Doc Rivers calls Tyrese Maxey ‘most impressive young player I’ve ever coached’

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Even in a stacked Eastern Conference with Boston, Miami, Brooklyn (contingent on the returns of Kevin Durant and Kyrie Irving) and Milwaukee all posing significant threats, it would be foolish to count out the Sixers, who seem confident as ever heading into the upcoming 2022-23 season. Perennial MVP candidates Joel Embiid and James Harden always give them a chance to win, but what makes the Sixers really dangerous is the emergence of Tyrese Maxey, a rising star coming off a breakout postseason, where the 6’2” guard averaged 20.8 points per game on efficient 48.4-percent shooting. Nobody is more excited about Maxey’s potential than Doc Rivers, who considers him among the most talented players he’s ever coached.

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“He’s the most impressive young player I’ve had in 21 years of coaching,” Rivers raved on the VC Show with Vince Carter earlier this week. “His work ethic is beyond belief. Many times, already this summer at least 2-3 times, we’ve had to tell him to go sit down somewhere and go relax.”

After barely seeing the court as a rookie, Maxey took his game to another level last season, upping his scoring average from 8.0 to 17.5 points per game. Maxey’s sophomore leap was no accident says Rivers. In fact, Maxey recently took his first vacation, a concept so foreign to him that he asked Rivers’ son, Sixers skill development coach Spencer Rivers, for advice.

“He asked Spencer, ‘What do you do on vacation?’ Spence was like, ‘You relax.’ And he’s like, ‘For how long? How many days?’” said Rivers. “Last week he’s back in L.A., working out. And the first thing he said was, ‘Vacation’s too long, Coach. Can’t do it that long.’ And I’m thinking, man, I love this guy.”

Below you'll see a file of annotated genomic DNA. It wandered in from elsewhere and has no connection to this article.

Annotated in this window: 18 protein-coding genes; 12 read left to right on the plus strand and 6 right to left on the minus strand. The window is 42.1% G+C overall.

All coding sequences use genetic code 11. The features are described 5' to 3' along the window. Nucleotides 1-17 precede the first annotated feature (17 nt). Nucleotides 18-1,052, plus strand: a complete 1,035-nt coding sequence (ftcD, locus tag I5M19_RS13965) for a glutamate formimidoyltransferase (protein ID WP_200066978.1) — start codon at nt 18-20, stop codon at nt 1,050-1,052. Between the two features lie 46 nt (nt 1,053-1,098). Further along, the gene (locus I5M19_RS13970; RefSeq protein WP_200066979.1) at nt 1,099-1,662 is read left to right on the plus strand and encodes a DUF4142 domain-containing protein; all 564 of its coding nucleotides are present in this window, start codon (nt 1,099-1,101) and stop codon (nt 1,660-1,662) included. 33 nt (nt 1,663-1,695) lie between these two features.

Maxey, a former five-star recruit who spent his lone collegiate season at the University of Kentucky, experienced plenty of growing pains early in his Sixers tenure. But even when his shots weren’t falling, Rivers could see Maxey’s drive and determination, traits that have quickly propelled the 21-year-old to stardom.

“His rookie year was up and down. You saw him, he struggled a lot, struggled with his shot. But you’ve been in the gym before with guys that never miss, but then didn’t make shots in the game. And some of those guys you’re like, ‘He’ll get it.’ And he was one. I said it all year, ‘This guy can shoot,’” said Rivers of Maxey’s development from year one to year two. “You just knew eventually it would click on, and it really has.”

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